It's Not So Hard to Get Your GED

About Me

It's Not So Hard to Get Your GED

Do you have limitations on your life because you didn't graduate from high school? My name is Amy, and I was a high school drop-out. I was afraid to take steps toward my GED because I thought it would be too hard. It turns out that I shouldn't have waited. It wasn't difficult at all, and now I am ready to continue my education and get a great job that will support me and my kids. You can do this, too. I'll take you through the process, give examples of the kind of thing you'll need to know and offer tips on how to do it right.

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3 Signs You're Ready For A Career Change

You might not retire from the company where you're employed now. In fact, the average person has approximately 12 jobs in their lifetime. Despite this statistic, it can be difficult to figure out when it's time for a career change, especially if you feel obligated to stay at your current workplace. Before you make any hasty decisions, check out these three clues that you're ready for a career change.

1) There Are No Opportunities for Advancement

A dead-end job is a job where your growth potential is limited. At a job like this, you may get stuck doing the same position for the rest of your life unless you leave. You may also have very few opportunities for salary increases or professional development at a dead-end job.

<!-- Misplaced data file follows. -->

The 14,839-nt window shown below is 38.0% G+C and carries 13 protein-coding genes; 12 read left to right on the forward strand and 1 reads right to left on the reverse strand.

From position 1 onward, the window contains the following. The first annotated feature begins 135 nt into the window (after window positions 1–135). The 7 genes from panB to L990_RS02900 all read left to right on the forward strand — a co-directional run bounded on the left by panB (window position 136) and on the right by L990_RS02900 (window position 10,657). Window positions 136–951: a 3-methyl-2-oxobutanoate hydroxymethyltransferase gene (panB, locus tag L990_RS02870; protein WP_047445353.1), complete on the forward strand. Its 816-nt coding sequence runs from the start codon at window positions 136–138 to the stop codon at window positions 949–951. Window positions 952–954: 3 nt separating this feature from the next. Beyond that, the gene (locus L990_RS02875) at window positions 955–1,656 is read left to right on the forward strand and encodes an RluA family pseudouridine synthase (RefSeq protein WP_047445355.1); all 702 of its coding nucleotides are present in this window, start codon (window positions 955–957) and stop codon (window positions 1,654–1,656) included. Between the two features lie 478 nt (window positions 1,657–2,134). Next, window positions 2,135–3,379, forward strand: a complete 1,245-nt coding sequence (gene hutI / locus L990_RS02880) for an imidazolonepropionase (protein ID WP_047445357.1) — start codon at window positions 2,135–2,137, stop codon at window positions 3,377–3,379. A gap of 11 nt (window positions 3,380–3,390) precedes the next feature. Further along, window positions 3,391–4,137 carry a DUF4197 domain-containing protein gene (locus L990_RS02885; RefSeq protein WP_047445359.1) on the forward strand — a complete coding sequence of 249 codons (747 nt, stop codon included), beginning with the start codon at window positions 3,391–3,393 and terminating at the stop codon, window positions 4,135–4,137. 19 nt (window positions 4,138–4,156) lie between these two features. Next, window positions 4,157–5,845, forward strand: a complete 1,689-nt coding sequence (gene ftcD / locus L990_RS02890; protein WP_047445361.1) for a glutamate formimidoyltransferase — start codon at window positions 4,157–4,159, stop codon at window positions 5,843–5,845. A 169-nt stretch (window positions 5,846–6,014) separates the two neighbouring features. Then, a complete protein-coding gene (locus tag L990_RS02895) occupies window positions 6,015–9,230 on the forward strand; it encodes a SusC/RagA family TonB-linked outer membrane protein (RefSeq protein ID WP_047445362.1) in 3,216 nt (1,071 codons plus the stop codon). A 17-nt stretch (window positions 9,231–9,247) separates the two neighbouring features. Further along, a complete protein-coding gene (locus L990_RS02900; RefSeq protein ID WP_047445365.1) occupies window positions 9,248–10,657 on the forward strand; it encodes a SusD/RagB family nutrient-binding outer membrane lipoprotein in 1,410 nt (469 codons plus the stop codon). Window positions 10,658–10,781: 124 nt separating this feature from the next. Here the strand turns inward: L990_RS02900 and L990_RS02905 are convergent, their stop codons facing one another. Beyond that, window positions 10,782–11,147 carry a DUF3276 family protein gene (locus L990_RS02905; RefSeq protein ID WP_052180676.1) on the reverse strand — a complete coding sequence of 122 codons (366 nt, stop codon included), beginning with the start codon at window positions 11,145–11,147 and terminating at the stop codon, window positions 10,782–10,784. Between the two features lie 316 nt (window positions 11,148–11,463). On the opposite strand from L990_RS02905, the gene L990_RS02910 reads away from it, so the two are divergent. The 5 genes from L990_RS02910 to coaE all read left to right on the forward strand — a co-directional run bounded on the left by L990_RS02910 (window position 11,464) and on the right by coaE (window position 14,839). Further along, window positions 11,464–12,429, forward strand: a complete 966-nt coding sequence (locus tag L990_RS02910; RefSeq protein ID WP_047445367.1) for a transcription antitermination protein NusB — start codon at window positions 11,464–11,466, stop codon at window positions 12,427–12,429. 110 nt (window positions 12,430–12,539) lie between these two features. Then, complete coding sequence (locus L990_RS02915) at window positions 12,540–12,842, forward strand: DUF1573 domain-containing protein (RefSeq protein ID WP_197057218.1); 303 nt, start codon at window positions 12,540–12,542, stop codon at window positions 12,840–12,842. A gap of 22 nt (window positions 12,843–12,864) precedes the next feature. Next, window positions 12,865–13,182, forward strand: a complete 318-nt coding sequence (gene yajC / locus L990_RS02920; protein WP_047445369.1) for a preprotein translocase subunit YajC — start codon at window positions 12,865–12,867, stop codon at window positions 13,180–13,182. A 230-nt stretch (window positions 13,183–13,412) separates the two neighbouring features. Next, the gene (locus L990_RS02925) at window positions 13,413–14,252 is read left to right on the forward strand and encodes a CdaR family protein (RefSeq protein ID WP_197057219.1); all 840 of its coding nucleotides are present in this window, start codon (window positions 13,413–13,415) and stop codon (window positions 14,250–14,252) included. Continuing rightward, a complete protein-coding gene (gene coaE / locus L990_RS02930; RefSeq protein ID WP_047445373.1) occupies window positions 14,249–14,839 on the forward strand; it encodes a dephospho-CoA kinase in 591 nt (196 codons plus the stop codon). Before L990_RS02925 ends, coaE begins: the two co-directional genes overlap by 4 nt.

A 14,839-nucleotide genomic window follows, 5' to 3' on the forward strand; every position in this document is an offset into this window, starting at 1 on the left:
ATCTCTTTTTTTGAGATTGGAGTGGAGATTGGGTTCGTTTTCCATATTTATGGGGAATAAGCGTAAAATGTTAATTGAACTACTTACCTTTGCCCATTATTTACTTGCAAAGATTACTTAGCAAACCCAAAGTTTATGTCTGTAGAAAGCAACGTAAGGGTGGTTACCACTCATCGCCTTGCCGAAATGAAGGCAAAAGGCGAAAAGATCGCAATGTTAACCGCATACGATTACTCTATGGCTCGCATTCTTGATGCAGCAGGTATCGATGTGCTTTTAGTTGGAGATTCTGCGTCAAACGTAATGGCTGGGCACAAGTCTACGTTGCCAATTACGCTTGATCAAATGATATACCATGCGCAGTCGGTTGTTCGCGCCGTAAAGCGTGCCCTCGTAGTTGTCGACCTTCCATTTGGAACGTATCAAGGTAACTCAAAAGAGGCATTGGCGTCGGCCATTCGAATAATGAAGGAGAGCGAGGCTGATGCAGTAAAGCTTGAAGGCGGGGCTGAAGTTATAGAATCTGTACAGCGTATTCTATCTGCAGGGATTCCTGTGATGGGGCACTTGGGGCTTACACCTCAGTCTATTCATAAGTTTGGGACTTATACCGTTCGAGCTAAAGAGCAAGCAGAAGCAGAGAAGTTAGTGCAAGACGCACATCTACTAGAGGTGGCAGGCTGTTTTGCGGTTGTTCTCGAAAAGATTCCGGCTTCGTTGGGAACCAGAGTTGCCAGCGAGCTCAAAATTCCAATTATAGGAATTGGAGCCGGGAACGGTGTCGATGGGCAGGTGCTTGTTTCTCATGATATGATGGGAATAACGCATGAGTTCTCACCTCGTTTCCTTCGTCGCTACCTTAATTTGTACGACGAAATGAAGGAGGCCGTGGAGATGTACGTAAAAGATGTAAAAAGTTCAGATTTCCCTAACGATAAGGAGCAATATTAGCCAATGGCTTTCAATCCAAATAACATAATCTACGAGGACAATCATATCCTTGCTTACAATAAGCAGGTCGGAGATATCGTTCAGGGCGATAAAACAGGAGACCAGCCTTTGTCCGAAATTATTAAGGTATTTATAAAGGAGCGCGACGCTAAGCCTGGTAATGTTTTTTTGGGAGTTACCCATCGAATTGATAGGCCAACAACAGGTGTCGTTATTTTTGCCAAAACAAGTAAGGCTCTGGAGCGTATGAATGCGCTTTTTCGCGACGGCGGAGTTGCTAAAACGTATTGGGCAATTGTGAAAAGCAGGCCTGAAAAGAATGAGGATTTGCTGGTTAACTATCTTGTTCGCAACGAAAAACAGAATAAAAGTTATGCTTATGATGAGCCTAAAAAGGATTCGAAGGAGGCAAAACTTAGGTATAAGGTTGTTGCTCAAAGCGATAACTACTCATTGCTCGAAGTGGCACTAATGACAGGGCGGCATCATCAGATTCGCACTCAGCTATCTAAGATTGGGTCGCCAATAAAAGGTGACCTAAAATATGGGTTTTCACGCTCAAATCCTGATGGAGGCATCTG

If you're not sure whether this describes your work life, ask yourself the following questions:

  • How long have you held my current position?
  • How long do coworkers with the same job title typically work in this role?
  • How often are raises given?
  • Is there a clear path toward professional development at the company?

It's a bad sign if most long-term workers continue holding the same position at your workplace, especially if they've voiced an interest in getting promoted. Your employer should reward loyalty with raises, bonuses, and other incentives. You should also have opportunities for professional development, such as paid training programs or tuition reimbursement.

2) You Don't Click With Your Coworkers

Every company has its own corporate culture. You don't have to become best friends with your coworkers, but you should at least like the majority of them. Otherwise, you may become stressed and have difficulty completing projects that require teamwork. Worse yet, you may feel unsafe, unappreciated, or unwanted at your job. Do yourself a favor and find a job where you're valued, not just tolerated

3) Your Schedule Isn't Flexible

You have a life outside of your workplace, and your employer should understand that. If you find yourself skipping your child's class parties or postponing important medical procedures to keep your boss happy, it's time to consider a new job. After all, many companies offer paid vacation time and sick days. It's important to find an employer that promotes a healthy work-life balance, as no job should require you to sacrifice your well-being.

If you recognize yourself in any of the situations above, it's time to contact your local career center. An adult career center can help you create a successful future by teaching you valuable skills, sharing job-related resources, and helping you connect with local companies. Tackle your goals and land your dream job with help from an adult career center near you.